For the first time, the police officer injured in Breonna Taylor's shooting death is speaking out -- Jonathan Mattingly sat down for an exclusive interview with ABC News and Louisville's Courier Journal Tuesday.
Mattingly told "Good Morning America" co-anchor Michael Strahan that he felt "mostly frustration" as he watched months of protests across the country in reaction to Taylor's death.
"There was so much misinformation out, all these false narratives," said Mattingly, who fired his weapon six times the night Taylor, a 26-year-old certified emergency medical technician, died in March.
"This is not relatable to George Floyd. It's nothing like it. This is not Ahmaud Arbery, it's nothing like it," he said. "It's not a race thing, like people wanna try to make it to be. ... This is the point where we're doing our job, we return fire. This is not us hunting somebody down, not kneeling on a neck. This is nothing like that."
For more on the exclusive ABC News/The Courier Journal interview with Sgt. Jonathan Mattingly, tune into "Good Morning America" tomorrow at 7 a.m. ET on ABC.
Mattingly says Taylor's boyfriend, 27-year-old Kenneth Walker, shot him in the leg when police barged into the apartment. An FBI ballistics report confirmed Mattingly was shot by Walker.
Walker, a licensed gun owner, told investigators he fired because he didn't know who entered the residence. Walker initially was charged with attempted murder of a police officer following the incident, but those charges have since been dropped.
On March 13, Taylor and Walker were sleeping at her home when Louisville Metro Police Sgt. Mattingly, officer Myles Cosgrove and former police officer Brett Hankison executed a "no-knock" search warrant. The plainclothes officers were investigating a suspected drug operation allegedly linked to Taylor's ex-boyfriend.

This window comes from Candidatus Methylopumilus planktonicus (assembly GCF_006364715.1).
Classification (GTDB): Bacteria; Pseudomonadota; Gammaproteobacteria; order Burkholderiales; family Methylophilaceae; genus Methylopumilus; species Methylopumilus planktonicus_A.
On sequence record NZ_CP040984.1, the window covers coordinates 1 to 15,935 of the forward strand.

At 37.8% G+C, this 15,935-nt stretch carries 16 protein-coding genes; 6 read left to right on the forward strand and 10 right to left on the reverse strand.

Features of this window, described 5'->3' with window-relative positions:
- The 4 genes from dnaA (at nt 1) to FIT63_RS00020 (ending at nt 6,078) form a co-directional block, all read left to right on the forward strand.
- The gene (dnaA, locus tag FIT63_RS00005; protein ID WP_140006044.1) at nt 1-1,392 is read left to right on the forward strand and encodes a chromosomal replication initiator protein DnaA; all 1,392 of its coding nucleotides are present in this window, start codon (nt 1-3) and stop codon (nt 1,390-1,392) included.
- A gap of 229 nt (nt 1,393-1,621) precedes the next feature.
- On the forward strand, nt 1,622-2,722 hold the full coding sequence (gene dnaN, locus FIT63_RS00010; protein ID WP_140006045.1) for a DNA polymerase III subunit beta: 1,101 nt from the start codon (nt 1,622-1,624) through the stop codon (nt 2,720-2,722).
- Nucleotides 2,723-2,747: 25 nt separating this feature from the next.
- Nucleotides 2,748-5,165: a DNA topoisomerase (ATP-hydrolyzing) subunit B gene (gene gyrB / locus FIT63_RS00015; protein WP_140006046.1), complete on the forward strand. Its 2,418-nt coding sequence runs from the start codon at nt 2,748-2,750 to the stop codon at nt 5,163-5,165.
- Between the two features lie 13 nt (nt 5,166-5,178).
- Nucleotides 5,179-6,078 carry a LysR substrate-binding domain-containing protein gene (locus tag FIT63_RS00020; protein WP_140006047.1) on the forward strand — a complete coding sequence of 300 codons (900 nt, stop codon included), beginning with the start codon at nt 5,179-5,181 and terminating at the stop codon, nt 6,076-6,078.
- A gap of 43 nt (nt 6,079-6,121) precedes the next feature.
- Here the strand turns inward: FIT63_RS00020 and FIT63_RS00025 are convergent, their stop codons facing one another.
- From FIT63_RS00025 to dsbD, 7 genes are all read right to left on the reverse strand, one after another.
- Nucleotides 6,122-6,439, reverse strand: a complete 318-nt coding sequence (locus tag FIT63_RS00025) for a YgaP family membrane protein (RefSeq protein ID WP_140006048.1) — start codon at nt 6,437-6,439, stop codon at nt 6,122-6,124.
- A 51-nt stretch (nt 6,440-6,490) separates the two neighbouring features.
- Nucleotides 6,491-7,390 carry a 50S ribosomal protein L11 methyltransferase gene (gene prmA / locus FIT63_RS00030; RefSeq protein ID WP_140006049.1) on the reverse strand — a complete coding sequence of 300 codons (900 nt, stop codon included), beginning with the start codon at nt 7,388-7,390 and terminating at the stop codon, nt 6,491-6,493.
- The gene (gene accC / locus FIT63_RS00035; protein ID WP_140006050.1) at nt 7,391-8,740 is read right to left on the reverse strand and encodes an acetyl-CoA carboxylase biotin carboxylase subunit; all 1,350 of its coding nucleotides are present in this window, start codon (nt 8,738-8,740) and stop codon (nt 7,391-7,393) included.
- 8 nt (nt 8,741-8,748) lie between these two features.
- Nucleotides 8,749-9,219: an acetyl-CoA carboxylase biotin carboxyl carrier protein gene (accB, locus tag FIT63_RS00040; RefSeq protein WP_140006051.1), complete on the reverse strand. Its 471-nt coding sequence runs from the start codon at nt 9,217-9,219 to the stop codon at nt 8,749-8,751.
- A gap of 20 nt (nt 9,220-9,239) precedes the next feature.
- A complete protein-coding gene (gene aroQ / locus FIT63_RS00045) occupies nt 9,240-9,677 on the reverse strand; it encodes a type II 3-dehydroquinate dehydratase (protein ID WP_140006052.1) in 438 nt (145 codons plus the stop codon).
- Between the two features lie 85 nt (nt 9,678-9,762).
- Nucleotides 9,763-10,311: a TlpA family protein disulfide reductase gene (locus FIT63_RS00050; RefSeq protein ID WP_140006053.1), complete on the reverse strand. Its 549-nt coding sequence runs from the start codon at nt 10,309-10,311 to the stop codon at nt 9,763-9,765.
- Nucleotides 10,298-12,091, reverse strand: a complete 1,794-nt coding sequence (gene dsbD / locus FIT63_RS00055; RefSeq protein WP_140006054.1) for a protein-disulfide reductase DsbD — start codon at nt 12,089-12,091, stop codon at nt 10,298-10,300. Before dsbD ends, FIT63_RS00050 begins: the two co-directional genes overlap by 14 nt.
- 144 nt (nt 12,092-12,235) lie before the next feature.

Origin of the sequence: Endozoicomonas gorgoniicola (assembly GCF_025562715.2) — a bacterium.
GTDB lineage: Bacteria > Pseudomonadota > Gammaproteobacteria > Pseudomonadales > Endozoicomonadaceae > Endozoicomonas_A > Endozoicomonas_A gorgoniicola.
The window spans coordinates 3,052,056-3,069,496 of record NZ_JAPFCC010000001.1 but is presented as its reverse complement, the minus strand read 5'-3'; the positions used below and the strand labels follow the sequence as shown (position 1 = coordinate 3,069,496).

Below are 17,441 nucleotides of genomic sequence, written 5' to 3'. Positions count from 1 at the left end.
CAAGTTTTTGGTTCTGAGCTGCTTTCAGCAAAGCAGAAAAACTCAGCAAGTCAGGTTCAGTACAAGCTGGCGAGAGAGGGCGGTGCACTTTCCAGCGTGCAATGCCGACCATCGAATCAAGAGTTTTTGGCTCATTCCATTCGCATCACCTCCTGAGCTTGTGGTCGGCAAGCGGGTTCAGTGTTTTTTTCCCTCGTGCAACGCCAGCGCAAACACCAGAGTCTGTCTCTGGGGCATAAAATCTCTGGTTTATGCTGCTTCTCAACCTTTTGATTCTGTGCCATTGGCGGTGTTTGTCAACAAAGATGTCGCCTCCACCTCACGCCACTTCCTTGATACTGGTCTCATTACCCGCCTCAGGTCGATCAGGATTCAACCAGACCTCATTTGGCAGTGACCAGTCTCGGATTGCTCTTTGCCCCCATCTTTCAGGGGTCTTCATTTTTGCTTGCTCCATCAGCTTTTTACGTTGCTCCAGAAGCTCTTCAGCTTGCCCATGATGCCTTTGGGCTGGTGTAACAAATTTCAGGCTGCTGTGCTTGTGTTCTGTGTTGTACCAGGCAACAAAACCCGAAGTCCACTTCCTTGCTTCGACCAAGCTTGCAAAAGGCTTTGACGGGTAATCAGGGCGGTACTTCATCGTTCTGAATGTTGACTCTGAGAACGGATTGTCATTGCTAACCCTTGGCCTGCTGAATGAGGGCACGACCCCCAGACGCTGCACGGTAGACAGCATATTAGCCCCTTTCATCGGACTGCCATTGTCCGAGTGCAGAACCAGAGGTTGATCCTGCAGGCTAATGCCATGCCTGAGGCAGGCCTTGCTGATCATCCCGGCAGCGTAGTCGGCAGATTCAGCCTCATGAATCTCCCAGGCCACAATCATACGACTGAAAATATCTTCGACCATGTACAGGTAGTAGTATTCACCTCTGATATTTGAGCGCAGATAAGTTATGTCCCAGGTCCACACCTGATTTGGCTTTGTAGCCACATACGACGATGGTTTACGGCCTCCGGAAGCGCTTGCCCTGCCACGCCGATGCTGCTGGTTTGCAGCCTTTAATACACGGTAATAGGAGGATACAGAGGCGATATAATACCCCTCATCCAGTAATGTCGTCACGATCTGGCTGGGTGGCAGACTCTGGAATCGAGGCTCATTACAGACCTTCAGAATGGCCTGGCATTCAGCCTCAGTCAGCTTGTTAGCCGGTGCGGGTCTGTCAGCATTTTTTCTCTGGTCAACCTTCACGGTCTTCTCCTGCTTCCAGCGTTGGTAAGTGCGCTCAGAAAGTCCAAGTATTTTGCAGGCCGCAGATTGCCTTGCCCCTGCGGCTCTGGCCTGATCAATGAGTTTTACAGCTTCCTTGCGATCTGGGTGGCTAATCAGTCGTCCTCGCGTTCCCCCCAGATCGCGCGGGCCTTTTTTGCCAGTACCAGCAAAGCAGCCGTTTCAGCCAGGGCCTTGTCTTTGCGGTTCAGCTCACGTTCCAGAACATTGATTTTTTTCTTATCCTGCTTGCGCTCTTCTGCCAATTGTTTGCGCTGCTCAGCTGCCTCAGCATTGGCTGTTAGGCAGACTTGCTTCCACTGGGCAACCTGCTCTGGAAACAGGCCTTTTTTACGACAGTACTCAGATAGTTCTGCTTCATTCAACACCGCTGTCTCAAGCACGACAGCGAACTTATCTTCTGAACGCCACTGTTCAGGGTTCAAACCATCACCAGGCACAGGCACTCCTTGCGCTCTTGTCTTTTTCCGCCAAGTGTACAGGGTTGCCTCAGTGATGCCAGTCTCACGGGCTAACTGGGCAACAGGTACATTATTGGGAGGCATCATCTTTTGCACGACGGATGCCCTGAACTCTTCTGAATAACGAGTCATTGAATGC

The officers fired 32 bullets into her apartment, according to a ballistics report from the Kentucky State Police in September. An FBI ballistics analysis later determined the fatal shot that hit Taylor came from Cosgrove's .40-caliber weapon.
Walker fired the first shot. While police say that they did announce themselves, Walker has since filed a civil lawsuit against the Louisville Police Department, claiming the officers never announced themselves before they forced open Taylor's door.
In September, a Jefferson County grand jury didn’t indict Mattingly, Cosgrove or Hankison in the death of Taylor.
Hankison was indicted on three felony counts of wanton endangerment, for firing shots into Taylor's apartment that hit a neighbor's wall. He has pleaded not guilty to the these charges.
Kentucky State Attorney General Daniel Cameron stated that Cosgrove and Mattingly were justified in their use of force.
Earlier Tuesday, a judge ruled that all 12 jurors can now speak publicly about the grand jury proceedings. One of those jurors released a statement saying they were only presented with the three wanton endangerment charges against Hankinson and they did not have homicide offenses explained to them.
ABC News' Bill Hutchinson, Mollie Riegger and Jenn Leong contributed to this report.